Can you be a nice guy (or girl) and still be innovative? Ever since Steve Jobs passed away, much has been made of his famously arrogant work style and the innovation breakthroughs that resulted from his approach. To cite just one example, in his article "Why You Won't Get Breakthrough Innovation by Being Nice" for the Harvard Business Review Blog Network, Simon Rucker contends that “nicely-nicely” work cultures at work are hampering innovation, and that true creativity requires a brutally honest Steve Jobs approach.
It’s hard to argue with success, and in recent years no innovator has succeeded like Steve Jobs. But does that mean you have to be obnoxious to be innovative? While I get where Rucker is coming from, part of me feels the opposite is true.
Picture the typical freewheeling environment of a brainstorming session or impassioned meeting, with people throwing out all kinds of ideas, loudly interrupting and contradicting each other. While it’s clear people won’t always be models of politeness in this type of setting, that doesn't mean they have to be obnoxious.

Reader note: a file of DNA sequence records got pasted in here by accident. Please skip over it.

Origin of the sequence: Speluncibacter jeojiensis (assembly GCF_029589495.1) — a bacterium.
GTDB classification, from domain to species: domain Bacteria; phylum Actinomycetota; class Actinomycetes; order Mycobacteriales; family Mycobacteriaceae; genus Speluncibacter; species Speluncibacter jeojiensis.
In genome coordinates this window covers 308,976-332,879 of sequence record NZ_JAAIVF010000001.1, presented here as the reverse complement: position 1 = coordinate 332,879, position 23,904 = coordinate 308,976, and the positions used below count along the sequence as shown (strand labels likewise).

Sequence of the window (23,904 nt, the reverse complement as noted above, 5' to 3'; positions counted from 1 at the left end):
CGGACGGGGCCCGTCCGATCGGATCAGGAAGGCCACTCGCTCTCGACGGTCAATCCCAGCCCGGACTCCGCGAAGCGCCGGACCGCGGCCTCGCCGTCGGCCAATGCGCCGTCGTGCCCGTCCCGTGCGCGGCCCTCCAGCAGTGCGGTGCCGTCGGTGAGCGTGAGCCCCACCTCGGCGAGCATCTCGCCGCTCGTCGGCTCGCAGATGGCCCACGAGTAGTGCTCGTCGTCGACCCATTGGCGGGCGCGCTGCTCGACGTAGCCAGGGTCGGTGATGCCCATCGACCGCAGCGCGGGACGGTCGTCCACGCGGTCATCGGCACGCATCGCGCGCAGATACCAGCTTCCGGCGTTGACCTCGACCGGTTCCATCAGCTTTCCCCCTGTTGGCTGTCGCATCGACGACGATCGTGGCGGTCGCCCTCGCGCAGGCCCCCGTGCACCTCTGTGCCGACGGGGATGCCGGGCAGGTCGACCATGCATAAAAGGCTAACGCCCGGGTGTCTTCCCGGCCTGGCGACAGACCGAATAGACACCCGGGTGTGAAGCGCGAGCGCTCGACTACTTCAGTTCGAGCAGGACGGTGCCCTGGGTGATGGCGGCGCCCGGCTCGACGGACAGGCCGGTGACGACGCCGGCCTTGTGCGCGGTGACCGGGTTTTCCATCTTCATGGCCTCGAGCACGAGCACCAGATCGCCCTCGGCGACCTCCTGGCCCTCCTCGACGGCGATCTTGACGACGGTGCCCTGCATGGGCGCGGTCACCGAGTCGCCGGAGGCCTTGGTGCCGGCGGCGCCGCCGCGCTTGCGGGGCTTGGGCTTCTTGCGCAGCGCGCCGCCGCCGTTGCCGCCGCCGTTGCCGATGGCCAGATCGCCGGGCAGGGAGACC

Putting others down or hurling insults will shut down just as many ideas as it encourages. There are plenty of people who are wildly creative, but not confident enough to thrive in a dog-eat-dog environment. If they know they’re going to get stepped on, they’ll sit quietly and their breakthrough ideas will never make it out of their heads. As the entrepreneur, it’s your job to facilitate an atmosphere where these employees’ contributions are encouraged, not quashed.
That doesn’t mean you have to coddle them. As Rucker suggests, you can’t be too nice. For instance, no business owner would pursue weak ideas just to make someone feel better. But a smart business owner knows how to quickly redirect the group to focus on the best ideas and drop the worst, without crushing the people who came up with the bad ones.
Even within a tight-knit group like a small business, we all know some people who prefer harsher interaction, and others who need to be handled more delicately. What works for one team member may not work for another. And really, this difference is what it all boils down to.
An environment where everyone is a Steve Jobs is just as bad for innovation as one where everyone is kindergarten-teacher sweet. That’s because innovation occurs when work environments encourage all kinds of ideas from all kinds of people. An equal dose of arrogance and niceness can be tolerated, as long as it supports innovation. But when either type of behavior gets in the way of creativity, that’s when it’s time to draw the line.
Do you think arrogant people are more innovative? And how do you deal with them in your workplace?
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